ANTONIO LE MON, A PROFESSIONAL LAW CORPORATION; SUSAN S. BOUDREAUX; AND JANE N. PREAU WIFE OF/AND WILLIAM J. PREAU, III
NATIONAL FOOTBALL LEAGUE; ROGER GOODELL, IN HIS OFFICIAL CAPACITY AS COMMISSIONER OF THE NATIONAL FOOTBALL LEAGUE; NFL PROPERTIES LLC, AS SUCCESSOR-IN-INTEREST TO NFL PROPERTIES, INC.; PATRICK O. TURNER, JR.; GARY P. CAVALETTO; AND WILLIAM J. VINOVICH, III
SUPERVISORY WRIT TO THE CIVIL DISTRICT COURT, PARISH OF
who allege they are New Orleans Saints season ticket holders
and who attended the NFC Championship game, filed the instant
suit against the National Football League, its commissioner
and certain officials (collectively referred to hereinafter
as "NFL") based on actions which occurred during
the 2019 NFC Championship game between the New Orleans Saints
and the Los Angeles Rams. Specifically, plaintiffs alleged
the NFL and the game officials engaged in a conspiracy and
committed fraud and deceptive trade practices "against
Petitioners as season ticket holders and observers of the
aforesaid game" entitling them to damages.
responded by filing a peremptory exception raising the
objection of no right of action. In support of its exception,
the NFL argued plaintiffs were not within the class of people
with enforceable rights regarding the outcome of the
administration of the rules in a particular game. According
to the NFL, plaintiffs' tickets were merely a revocable
license only allowing entrance to the stadium and a place
from which to watch a particular game.
hearing, the district court denied the NFL's exception.
The NFL sought supervisory review in the court of appeal,
which denied the application. The NFL now seeks relief in
function of the exception of no right of action is to
determine whether the plaintiff belongs to the class of
persons to whom the law grants the cause of action asserted
in the suit. Eagle Pipe & Supply v. Amerada Hess
Corp., 10-2267 (La. 10/25/11), 79 So.3d 246. In
reviewing a ruling on an exception of no right of action, the
reviewing court should focus on whether the particular
plaintiff has a right to bring the suit and is a member of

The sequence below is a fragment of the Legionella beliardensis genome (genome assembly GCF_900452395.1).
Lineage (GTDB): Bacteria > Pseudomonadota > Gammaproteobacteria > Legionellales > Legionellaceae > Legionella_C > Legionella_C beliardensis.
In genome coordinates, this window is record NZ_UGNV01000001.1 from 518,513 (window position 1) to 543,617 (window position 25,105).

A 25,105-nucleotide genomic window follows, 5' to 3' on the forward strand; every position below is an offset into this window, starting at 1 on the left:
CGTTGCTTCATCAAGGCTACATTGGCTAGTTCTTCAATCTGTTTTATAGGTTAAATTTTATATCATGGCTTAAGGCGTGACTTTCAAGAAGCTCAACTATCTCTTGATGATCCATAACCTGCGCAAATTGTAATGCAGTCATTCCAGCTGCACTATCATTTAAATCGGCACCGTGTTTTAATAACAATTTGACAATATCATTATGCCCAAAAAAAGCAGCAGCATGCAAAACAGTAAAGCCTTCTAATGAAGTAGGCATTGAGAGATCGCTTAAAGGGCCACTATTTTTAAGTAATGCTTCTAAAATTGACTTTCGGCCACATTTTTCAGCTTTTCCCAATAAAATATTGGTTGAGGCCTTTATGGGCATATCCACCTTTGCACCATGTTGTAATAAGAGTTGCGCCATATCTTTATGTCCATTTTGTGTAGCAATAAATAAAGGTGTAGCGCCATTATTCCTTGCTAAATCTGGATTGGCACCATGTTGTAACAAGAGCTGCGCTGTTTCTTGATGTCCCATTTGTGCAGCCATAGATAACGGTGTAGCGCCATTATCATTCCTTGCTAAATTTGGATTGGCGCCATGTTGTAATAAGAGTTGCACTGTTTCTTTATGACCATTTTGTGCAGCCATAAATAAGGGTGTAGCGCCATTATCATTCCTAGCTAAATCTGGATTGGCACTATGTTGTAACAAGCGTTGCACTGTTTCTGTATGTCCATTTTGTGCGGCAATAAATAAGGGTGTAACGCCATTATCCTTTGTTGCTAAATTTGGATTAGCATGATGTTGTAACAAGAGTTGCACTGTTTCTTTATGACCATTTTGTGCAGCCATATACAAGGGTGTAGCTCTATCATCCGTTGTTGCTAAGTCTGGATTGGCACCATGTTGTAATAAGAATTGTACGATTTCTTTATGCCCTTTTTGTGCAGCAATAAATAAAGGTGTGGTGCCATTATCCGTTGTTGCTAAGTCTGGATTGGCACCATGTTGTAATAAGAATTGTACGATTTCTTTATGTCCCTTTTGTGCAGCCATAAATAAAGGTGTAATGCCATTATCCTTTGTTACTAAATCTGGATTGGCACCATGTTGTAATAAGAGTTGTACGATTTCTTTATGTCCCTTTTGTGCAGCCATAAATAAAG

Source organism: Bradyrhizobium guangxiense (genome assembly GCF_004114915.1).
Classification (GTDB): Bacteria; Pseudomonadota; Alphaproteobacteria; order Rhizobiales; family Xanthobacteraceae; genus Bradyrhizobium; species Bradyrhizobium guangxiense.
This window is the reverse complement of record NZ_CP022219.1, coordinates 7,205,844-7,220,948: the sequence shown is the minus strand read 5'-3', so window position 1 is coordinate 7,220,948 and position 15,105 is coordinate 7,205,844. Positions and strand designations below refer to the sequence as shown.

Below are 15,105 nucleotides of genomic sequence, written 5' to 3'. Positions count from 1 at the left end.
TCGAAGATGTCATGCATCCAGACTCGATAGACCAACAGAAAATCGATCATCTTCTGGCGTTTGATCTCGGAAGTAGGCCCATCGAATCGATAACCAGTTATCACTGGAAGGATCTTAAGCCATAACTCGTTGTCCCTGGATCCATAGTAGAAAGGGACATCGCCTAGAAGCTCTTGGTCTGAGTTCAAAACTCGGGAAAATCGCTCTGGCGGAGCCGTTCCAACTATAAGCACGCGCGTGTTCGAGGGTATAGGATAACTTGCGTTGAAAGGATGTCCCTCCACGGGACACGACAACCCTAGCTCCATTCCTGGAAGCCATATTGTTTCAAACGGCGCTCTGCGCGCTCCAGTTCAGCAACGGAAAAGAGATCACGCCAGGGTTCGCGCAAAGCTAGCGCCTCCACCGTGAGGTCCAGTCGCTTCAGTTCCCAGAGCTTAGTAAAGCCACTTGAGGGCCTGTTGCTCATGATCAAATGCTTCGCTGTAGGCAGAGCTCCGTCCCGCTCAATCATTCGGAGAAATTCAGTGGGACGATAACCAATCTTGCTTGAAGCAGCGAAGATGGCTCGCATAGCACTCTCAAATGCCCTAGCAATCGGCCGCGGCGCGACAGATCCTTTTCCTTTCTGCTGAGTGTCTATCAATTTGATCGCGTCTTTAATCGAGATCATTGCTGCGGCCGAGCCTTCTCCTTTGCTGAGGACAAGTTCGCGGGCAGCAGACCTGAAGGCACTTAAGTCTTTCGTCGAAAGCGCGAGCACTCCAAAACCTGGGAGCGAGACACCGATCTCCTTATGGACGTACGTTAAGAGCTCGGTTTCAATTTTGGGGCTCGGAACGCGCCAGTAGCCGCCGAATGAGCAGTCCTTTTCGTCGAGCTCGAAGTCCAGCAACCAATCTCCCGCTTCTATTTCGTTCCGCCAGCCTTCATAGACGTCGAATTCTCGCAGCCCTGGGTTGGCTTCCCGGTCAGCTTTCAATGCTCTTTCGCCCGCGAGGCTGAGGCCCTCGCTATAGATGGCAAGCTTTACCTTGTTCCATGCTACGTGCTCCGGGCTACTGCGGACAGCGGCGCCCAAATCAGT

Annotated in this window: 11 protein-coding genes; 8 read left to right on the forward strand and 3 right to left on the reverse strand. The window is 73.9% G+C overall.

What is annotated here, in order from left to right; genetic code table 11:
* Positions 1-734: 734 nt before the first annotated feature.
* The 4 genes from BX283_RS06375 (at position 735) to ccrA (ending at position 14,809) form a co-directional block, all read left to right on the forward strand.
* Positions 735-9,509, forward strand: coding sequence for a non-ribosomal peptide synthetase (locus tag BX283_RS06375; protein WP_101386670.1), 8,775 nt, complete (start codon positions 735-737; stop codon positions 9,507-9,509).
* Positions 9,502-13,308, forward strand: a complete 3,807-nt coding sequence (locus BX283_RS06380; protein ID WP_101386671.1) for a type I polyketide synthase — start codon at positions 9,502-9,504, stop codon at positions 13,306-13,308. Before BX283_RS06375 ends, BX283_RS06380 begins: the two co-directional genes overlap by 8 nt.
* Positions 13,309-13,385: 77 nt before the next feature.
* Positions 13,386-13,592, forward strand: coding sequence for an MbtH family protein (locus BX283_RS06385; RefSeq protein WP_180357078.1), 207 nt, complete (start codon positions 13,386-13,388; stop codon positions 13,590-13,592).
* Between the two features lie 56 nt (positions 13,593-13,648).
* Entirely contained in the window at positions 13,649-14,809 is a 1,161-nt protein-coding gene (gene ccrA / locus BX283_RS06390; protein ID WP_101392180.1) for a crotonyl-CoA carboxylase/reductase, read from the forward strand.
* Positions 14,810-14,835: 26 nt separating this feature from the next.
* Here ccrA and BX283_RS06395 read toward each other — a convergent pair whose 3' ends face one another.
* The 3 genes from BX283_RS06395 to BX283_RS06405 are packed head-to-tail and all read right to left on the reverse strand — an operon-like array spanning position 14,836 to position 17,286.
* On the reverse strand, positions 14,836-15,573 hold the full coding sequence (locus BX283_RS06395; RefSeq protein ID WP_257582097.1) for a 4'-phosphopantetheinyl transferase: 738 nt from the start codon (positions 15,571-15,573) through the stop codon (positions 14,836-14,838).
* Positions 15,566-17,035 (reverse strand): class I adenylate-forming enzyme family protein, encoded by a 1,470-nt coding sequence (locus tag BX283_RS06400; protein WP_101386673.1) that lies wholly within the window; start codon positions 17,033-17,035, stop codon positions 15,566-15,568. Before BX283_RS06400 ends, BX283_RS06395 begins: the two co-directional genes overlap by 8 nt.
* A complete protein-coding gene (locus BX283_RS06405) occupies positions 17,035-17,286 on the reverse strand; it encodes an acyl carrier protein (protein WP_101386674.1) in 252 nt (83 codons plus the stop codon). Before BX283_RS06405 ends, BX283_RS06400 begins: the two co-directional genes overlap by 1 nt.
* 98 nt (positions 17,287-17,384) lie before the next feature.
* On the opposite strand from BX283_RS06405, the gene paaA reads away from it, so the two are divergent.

the class of persons that has a legal interest in the subject
matter of the litigation, assuming the petition states a
valid cause of action for some person. Badeaux v.
Southwest Computer Bureau, Inc., 2005-0612 (La.
3/17/06), 929 So.2d 1211, 1217.
narrow issue presented in this case is whether plaintiffs,
who are New Orleans Saints season ticket holders and who
attended the NFC Championship game, belong to the class of
persons who have a cause of action to recover damages for
alleged fraud and deceptive trade practices committed by the
NFL and its officials during the game. Nearly seventy-five
years ago, in Vogel v. Saenger Theatres, 207 La.
835, 22 So.2d 189 (1945), we explained that under Louisiana
law, a ticket of admission to a theater or place of public
amusement confers on a purchaser thereof a mere license to
witness the performance. Under this doctrine, a ticket holder
whose right of admission is revoked may
bring an action for breach of contract. See also Mancina
v. Goodell, 2013 WL 393041 (E.D. La. 1/30/13)
(explaining that Louisiana jurisprudence provides that
revocation of a license or breach of contract can result in
actual damages, usually the amounts paid for the ticket and
necessary expenses incurred in attending the performance, as
well as mental suffering).
this reasoning to the case at bar, we find plaintiffs'
purchase of a ticket merely granted them the right of entry
and a seat at the game. Plaintiffs have not alleged that
these rights were revoked or denied in any way.
plaintiffs argue the facts of the instant case are
distinguishable from earlier cases because they have alleged
fraud, intentional torts, and gross negligent acts. They
contend that Vogel left open the possibility that a
spectator could recover additional damages.
disagree. While Vogel recognized that Louisiana law
may allow greater damages than those available at common law,
such damages are predicated "upon the proprietor's
breach of contract without just cause. . . ." There is
no allegation of any breach of the contract allowing
plaintiffs to attend the game.
we find public policy considerations weigh in favor of
restricting the rights of spectators to bring actions based
on the conduct of officials of professional sporting leagues.
As the federal court in Mayer v. Belichick, 605 F.3d
223, 237 (3d Cir. 2010), explained, "it is not the role
of judges and juries to be second-guessing the decision taken
by a professional sports league purportedly enforcing its own
rules." Allowing such suits would only serve to
"further burden already limited judicial resources and
force professional sports organizations and related
individuals to expend money, time, and resources to defend
against such litigation." Id. While we are
certainly cognizant of the passion of sports fans, and
particularly those who are fans of the New Orleans Saints,
the courts are not the proper forum to litigate such
we find the district court erred in finding plaintiffs have a
right of action to bring this suit. We must reverse that
judgment and grant the exception.
La. Code Civ. P. art. 934 provides that a judgment sustaining
a peremptory exception should permit amendment of the
petition when the grounds thereof can be removed by
amendment, amendment is not permitted when it would
constitute a vain and useless act. Alexander and
Alexander, Inc. v. State, Div. Of Administration, 486
So.2d 95, 100 (La. 1986). Here, we have concluded the
plaintiffs-ticket holders who attended the NFL Championship
games-have no right to recover damages for fraud and
deceptive trade practices allegedly committed by the NFL and
its officials during the game, and plaintiffs have suggested